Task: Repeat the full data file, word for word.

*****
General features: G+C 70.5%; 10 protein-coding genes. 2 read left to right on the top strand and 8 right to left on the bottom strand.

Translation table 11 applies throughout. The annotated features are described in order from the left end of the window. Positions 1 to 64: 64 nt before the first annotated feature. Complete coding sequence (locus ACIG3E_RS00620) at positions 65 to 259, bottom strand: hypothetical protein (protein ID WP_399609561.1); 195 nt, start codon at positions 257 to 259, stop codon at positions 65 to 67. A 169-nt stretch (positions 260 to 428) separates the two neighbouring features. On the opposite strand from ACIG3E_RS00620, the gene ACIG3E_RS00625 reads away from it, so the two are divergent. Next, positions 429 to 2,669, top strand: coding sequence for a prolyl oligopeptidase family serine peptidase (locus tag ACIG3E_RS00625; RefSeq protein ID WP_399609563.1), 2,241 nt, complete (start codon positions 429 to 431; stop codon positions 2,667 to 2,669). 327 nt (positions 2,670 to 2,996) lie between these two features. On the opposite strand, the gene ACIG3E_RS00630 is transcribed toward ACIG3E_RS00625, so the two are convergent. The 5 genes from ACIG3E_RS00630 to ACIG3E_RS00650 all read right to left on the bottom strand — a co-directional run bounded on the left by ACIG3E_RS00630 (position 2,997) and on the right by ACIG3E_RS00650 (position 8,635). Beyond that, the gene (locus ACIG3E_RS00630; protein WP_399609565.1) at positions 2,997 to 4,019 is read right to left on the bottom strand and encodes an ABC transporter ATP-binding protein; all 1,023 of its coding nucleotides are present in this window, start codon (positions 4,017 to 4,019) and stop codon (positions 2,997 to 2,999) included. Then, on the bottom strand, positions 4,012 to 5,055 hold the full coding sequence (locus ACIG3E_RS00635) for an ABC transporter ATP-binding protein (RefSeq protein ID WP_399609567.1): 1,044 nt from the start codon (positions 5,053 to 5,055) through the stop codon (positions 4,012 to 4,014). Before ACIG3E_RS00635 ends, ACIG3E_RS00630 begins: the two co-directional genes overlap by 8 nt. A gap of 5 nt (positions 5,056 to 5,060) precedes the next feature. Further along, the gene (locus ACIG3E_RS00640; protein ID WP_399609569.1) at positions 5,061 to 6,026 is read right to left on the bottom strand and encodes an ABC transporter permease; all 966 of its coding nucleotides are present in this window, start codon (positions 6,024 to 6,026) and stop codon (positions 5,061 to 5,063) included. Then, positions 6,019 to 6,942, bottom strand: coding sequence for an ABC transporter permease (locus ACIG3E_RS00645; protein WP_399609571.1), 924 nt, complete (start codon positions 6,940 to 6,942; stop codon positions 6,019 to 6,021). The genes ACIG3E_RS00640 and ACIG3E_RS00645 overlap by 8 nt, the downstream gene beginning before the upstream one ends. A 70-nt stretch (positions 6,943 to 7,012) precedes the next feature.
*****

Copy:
General features: G+C 70.5%; 10 protein-coding genes. 2 read left to right on the top strand and 8 right to left on the bottom strand.

Translation table 11 applies throughout. The annotated features are described in order from the left end of the window. Positions 1 to 64: 64 nt before the first annotated feature. Complete coding sequence (locus ACIG3E_RS00620) at positions 65 to 259, bottom strand: hypothetical protein (protein ID WP_399609561.1); 195 nt, start codon at positions 257 to 259, stop codon at positions 65 to 67. A 169-nt stretch (positions 260 to 428) separates the two neighbouring features. On the opposite strand from ACIG3E_RS00620, the gene ACIG3E_RS00625 reads away from it, so the two are divergent. Next, positions 429 to 2,669, top strand: coding sequence for a prolyl oligopeptidase family serine peptidase (locus tag ACIG3E_RS00625; RefSeq protein ID WP_399609563.1), 2,241 nt, complete (start codon positions 429 to 431; stop codon positions 2,667 to 2,669). 327 nt (positions 2,670 to 2,996) lie between these two features. On the opposite strand, the gene ACIG3E_RS00630 is transcribed toward ACIG3E_RS00625, so the two are convergent. The 5 genes from ACIG3E_RS00630 to ACIG3E_RS00650 all read right to left on the bottom strand — a co-directional run bounded on the left by ACIG3E_RS00630 (position 2,997) and on the right by ACIG3E_RS00650 (position 8,635). Beyond that, the gene (locus ACIG3E_RS00630; protein WP_399609565.1) at positions 2,997 to 4,019 is read right to left on the bottom strand and encodes an ABC transporter ATP-binding protein; all 1,023 of its coding nucleotides are present in this window, start codon (positions 4,017 to 4,019) and stop codon (positions 2,997 to 2,999) included. Then, on the bottom strand, positions 4,012 to 5,055 hold the full coding sequence (locus ACIG3E_RS00635) for an ABC transporter ATP-binding protein (RefSeq protein ID WP_399609567.1): 1,044 nt from the start codon (positions 5,053 to 5,055) through the stop codon (positions 4,012 to 4,014). Before ACIG3E_RS00635 ends, ACIG3E_RS00630 begins: the two co-directional genes overlap by 8 nt. A gap of 5 nt (positions 5,056 to 5,060) precedes the next feature. Further along, the gene (locus ACIG3E_RS00640; protein ID WP_399609569.1) at positions 5,061 to 6,026 is read right to left on the bottom strand and encodes an ABC transporter permease; all 966 of its coding nucleotides are present in this window, start codon (positions 6,024 to 6,026) and stop codon (positions 5,061 to 5,063) included. Then, positions 6,019 to 6,942, bottom strand: coding sequence for an ABC transporter permease (locus ACIG3E_RS00645; protein WP_399609571.1), 924 nt, complete (start codon positions 6,940 to 6,942; stop codon positions 6,019 to 6,021). The genes ACIG3E_RS00640 and ACIG3E_RS00645 overlap by 8 nt, the downstream gene beginning before the upstream one ends. A 70-nt stretch (positions 6,943 to 7,012) precedes the next feature.